(Gen 15:6) Abram believed the LORD, and he credited it to him as righteousness.

Now get this, brothers and sisters: if Abram is not justified by ceremony and ritual, then neither are we. We are not right with God because we are baptized, or because we profess our faith, or because we take the Lord's Supper.

D Abram was not justified by his faith either. I want you to note that Abram's faith was imperfect. Remember how he lied about Sarai and said she was his sister rather than his wife (Gen 12:10f)? Remember how he had a child through Hagar because he got tired of waiting for the Lord (Gen 16)? Remember how he sent Hagar and Ishmael away once Isaac was born (Gen 21:8f)? No, Abram's faith was not perfect. And, Abram's faith did not justify him. Faith, in other words, is not some kind of good work that God rewards with righteousness.

E How was Abram justified? How did Abram get a right relationship with God? The answer, the only answer, is grace. The God Who walked by Himself through the carcasses of the animals, the God Who sent His one and only Son to keep not only the obedience demanded by the Law but to also suffer its penalties, credited Abram with righteousness. He did this out of grace which is to say, it is free.
Topic: Grace
Subtopic: Of God
Index:
Date:
Title: He Gave It To Me

Legendary Spanish artist Pablo Picasso was virtually unknown when he painted his famous portrait of American writer Gertrude Stein in 1906. Picasso gave the portrait to Miss Stein since, as the artist himself recalled with a smile, at that time in his career "the difference between a gift and a sale was negligible." Some years later, the portrait attracted the interest of millionaire art collector Dr. Albert Barnes, who asked Miss Stein how much she had paid Picasso for it. "Nothing," she replied. "Naturally, he gave it to me."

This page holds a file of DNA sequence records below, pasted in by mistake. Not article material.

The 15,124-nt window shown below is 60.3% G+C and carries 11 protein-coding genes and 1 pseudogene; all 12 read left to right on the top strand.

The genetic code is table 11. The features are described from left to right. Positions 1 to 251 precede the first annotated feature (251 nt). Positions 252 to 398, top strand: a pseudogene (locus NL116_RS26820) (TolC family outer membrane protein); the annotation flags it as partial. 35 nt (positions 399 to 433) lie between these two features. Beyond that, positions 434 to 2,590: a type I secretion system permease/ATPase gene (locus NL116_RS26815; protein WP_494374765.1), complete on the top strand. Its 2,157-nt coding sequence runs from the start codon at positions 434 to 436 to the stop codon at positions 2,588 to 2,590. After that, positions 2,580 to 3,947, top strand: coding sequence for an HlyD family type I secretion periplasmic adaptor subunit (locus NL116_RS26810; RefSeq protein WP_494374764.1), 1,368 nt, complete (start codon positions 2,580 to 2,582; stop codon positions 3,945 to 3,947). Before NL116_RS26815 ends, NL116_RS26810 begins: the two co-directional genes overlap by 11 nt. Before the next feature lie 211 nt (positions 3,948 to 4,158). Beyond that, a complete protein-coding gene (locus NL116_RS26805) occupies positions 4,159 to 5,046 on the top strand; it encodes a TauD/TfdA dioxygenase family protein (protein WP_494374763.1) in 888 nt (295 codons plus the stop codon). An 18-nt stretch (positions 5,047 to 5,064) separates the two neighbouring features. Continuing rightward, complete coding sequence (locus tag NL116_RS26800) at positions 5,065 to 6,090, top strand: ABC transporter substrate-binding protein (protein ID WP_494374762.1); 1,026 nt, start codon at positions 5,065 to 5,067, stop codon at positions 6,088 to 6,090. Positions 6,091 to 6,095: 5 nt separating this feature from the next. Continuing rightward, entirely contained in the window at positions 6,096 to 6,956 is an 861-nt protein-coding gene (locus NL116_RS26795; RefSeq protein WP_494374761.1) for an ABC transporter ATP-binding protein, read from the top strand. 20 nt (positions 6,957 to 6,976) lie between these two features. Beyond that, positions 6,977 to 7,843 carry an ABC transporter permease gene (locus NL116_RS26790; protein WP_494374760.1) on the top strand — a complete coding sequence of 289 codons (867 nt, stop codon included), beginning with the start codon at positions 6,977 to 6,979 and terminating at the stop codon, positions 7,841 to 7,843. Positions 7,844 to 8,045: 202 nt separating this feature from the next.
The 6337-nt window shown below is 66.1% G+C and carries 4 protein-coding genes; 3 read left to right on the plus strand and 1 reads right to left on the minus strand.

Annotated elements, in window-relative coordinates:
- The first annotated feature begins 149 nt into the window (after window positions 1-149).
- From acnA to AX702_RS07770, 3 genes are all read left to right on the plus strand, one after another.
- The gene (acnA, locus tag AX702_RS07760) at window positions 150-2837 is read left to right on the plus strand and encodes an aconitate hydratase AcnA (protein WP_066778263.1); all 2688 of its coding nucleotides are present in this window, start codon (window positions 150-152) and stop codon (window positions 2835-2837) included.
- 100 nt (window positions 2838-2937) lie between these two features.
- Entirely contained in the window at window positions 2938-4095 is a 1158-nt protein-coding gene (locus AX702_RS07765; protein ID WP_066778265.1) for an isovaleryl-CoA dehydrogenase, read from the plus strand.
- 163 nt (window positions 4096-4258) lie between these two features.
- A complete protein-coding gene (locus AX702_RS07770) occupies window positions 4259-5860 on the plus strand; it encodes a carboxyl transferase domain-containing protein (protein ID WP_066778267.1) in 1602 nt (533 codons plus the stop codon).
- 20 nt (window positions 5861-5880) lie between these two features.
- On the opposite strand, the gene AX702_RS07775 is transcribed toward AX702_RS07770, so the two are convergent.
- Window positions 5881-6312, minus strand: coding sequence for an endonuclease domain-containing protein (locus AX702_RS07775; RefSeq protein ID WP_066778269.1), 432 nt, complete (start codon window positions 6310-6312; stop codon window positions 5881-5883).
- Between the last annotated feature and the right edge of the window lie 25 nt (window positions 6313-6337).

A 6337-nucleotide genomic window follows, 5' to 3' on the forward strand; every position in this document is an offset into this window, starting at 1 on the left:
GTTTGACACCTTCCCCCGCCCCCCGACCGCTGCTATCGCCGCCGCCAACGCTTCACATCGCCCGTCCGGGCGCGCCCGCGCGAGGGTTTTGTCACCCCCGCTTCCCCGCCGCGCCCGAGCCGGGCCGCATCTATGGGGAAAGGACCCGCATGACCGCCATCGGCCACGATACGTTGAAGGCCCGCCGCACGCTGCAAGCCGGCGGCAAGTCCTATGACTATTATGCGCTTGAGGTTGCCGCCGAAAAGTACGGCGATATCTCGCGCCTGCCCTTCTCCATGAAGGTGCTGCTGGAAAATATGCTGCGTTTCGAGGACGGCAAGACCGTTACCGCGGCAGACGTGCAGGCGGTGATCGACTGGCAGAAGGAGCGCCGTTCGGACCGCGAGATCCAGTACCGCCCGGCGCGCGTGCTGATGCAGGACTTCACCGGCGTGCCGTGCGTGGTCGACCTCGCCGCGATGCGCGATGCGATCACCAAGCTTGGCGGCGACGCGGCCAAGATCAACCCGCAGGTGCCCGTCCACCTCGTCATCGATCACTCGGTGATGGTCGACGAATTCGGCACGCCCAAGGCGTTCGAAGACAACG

God, out of grace, freely gives the most priceless gift of all: forgiveness, eternal life, all the riches of heaven. He gave it to Abram, and He gives it to you and me too.

F At the same time, though, we learn from Genesis that God gives salvation only to those who have faith.
(Gen 15:6) Abram believed the LORD, and he credited it to him as righteousness.
Abram believed the Lord and the Lord credited him with righteousness. But we need to properly understand the role of faith here: Abram was not right with God because of his faith but only through his faith. Abram's faith was the means that God used.

In faith Abram believed God's promise. Abram believed a promise which to human eyes seemed impossible to be fulfilled. He believed God's promise of a people that would possess the land even though he and Sarai were old and past the age of bearing children. Abram believed and his faith was the means God used to justify him:
(Gen 15:6) Abram believed the LORD, and he credited it to him as righteousness.

One of the few good things to come out of the Columbine massacre was the story of Cassie.
Topic: Conversion
Subtopic: Examples of
Index: 835
Date: 5/1999.101
Title: Cassie's Conversion

Cassie was totally anti-Christian 2 years ago. She was involved in witchcraft and very suicidal. Her parents forcibly dragged her into the youth pastor's office. When she walked out, his reaction was, 'Wow, she's a lost cause.' About 6 months later Cassie walked back up to the youth pastor and said, 'You'll never guess what I did today. I gave my life to Christ!' [We know she did this only because of God's grace.]
From that point forward, Cassie was a radical evangelist on her campus.
The Columbine killers knew about Cassie's faith. One of them pointed his gun at Cassie and asked her the life-or-death question: "Do you believe in God?" She paused. The gun was still there. "Yes, I believe in Jesus," she said. That was the last thing this 17-year-old Christian would ever say. The gunman asked her "Why?" She had no time to answer before she was shot to death. Cassie entered the Columbine High School library to study during lunch. She left a martyr.
All of this was reported at Cassie's memorial service. A video was shown of her testimony. And over 75 kids, by grace, made first-time commitments to Christ.
We can say the same thing about Cassie that the Bible says about Abram: Cassie believed the Lord, and He credited it to her as righteousness.

Conclusion
There are times in every believer's life when the forces of darkness threaten to overwhelm. That was true for Abram. That was true for Cassie. The darkness of fear, of despair, of discouragement, is overcome only when we, by grace, come to God in faith.

So I need to ask: do you, by grace, share the faith of Abram and Cassie? Do you dare to believe the impossible? Are you willing to put your life on the line? Abram did. And so did Cassie.
You can e-mail our pastor at: Pastor, Trinity United Reformed Church
Back to Index of Sermons Page